So what exactly is force feeding, you may ask. Is it making you eat your vegetables? Clean your plate so that there’s not even a grain of rice left? Close, but no. Force feeding is when your Singaporean Mom dumps a whole pile of food onto your plate and expects you to eat it up, even if you’re almost comatose from all the food you’ve already eaten. Force feeding often occurs at Chinese restaurants/Nasi Padang feasts, when there are many different dishes on the lazy Susan. Singaporean Moms are especially adept at spooning food onto your plate, and then giving you the evil eye until you finish up everything. Be warned – do not fight the Singaporean Mom’s powers of force feeding, even if you have rice coming out of your nose. She will just dump even  more food onto your plate and say, “Finish this up so they can take the plate away!”

If you are a guy, it is highly likely that you will be more susceptible to the Singaporean Mom’s powers of Force Feeding. I can usually get away by prodding my food with my chopsticks and feigning a “But I’m sooooo full!” whenever my Singaporean Mom tries to pull a ninja move on me, but guys hardly ever get away with it (Unless she thinks your fat, in which case she will probably say, “AiYOH! How many bowls of rice have you eaten?!”).

Rest assured that whenever there are those last few pieces of siew yoke or steamed prawns lying on the table, she will taichi it over to the nearest young and able-bodied man on the table. If there are none, she will put it all on my Singaporean Dad’s plate instead, to which he will say “Slowly, slowly! Don’t get so excited. Aiyo why are ladies always so excitable har?”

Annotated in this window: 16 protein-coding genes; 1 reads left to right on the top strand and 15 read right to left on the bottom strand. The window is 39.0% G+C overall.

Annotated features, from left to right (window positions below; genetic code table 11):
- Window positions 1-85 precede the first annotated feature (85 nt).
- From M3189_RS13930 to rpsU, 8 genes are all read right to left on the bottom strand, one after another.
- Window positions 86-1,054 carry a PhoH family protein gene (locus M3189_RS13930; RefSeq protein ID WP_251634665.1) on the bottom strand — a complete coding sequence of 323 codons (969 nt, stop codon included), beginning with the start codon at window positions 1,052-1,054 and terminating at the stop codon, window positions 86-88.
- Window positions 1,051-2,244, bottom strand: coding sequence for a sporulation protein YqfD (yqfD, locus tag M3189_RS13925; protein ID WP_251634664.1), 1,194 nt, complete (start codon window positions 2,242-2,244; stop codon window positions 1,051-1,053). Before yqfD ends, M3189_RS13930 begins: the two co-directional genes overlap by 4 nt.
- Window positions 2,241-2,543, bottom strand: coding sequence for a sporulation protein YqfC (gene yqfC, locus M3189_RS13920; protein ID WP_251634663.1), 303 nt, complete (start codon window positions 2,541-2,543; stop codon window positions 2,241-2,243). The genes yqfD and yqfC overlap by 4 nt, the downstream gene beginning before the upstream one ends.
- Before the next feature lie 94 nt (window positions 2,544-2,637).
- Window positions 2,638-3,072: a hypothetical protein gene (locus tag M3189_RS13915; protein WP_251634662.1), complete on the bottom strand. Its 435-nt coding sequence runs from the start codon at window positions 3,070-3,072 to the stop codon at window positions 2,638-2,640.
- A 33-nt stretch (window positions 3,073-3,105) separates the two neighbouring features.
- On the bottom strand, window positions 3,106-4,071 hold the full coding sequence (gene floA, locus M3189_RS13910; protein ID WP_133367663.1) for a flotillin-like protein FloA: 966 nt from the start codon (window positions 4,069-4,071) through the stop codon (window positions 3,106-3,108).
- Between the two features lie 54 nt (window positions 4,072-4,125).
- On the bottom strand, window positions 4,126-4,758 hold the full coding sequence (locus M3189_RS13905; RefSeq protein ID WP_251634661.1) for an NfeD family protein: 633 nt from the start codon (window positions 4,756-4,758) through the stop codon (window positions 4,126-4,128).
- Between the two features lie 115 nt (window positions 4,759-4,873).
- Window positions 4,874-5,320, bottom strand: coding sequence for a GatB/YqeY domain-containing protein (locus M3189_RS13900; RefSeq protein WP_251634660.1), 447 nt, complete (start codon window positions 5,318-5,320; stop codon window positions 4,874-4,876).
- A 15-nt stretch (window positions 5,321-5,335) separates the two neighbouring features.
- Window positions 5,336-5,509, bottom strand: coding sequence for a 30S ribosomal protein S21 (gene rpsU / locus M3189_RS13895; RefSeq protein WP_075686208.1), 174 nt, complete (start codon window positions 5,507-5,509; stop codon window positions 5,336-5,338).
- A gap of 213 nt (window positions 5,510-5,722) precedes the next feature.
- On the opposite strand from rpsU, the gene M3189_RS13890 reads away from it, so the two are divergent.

The Singaporean Mom’s merciless ability to force feed you with bowls and bowls of braised ee fu noodles is one that is feared by many. But fear not, loyal readers, for I have cleverly devised a solution to deflect my Singaporean Mom’s force feeding prowess. After years of experience and training, I have come to realise that there are several fool-proof ways to escape the wrath of your Singaporean Mom’s chopsticks.

(Credit: Hardwarezone)

The first is called the Moan and Mumble, whereby you put on your best grimace, act like you’re in great discomfort and mumble something about “needing to lao sai”. The trouble with this tactic, however, is that you need to have a track record of eating like a bird. Obviously if you’re known as the resident greedy guts, you will lack the credibility needed to effectively execute this technique. However, this can be counteracted if you’re also known for having a sensitive stomach that always gives you digestion problems.

The second tactic is called the Nibble and Poke, where you basically take small bites of the food that is already on your plate so as to prevent your plate from looking empty. An empty plate, if you don’t already know, is like an open target for a Singaporean Mom. The key is to leave your plate moderately empty, so that you look like you’re still working on your meal. If you’re too full to even taken another bite, you can try hiding some food under a big mushroom/lettuce leaf. However, I wold advise caution when doing so, as the Singaporean Mom has sharp eyes that will catch any tomfoolery. One time, I tried hiding my sashimi (raw fish, yuck!) under a cabbage leaf while my Singaporean Mom was talking to some guests, but she totally called me out on it and said, “Don’t think I didn’t notice you hiding your sashimi har…I can see you in the corner of my eye ok!” Scary.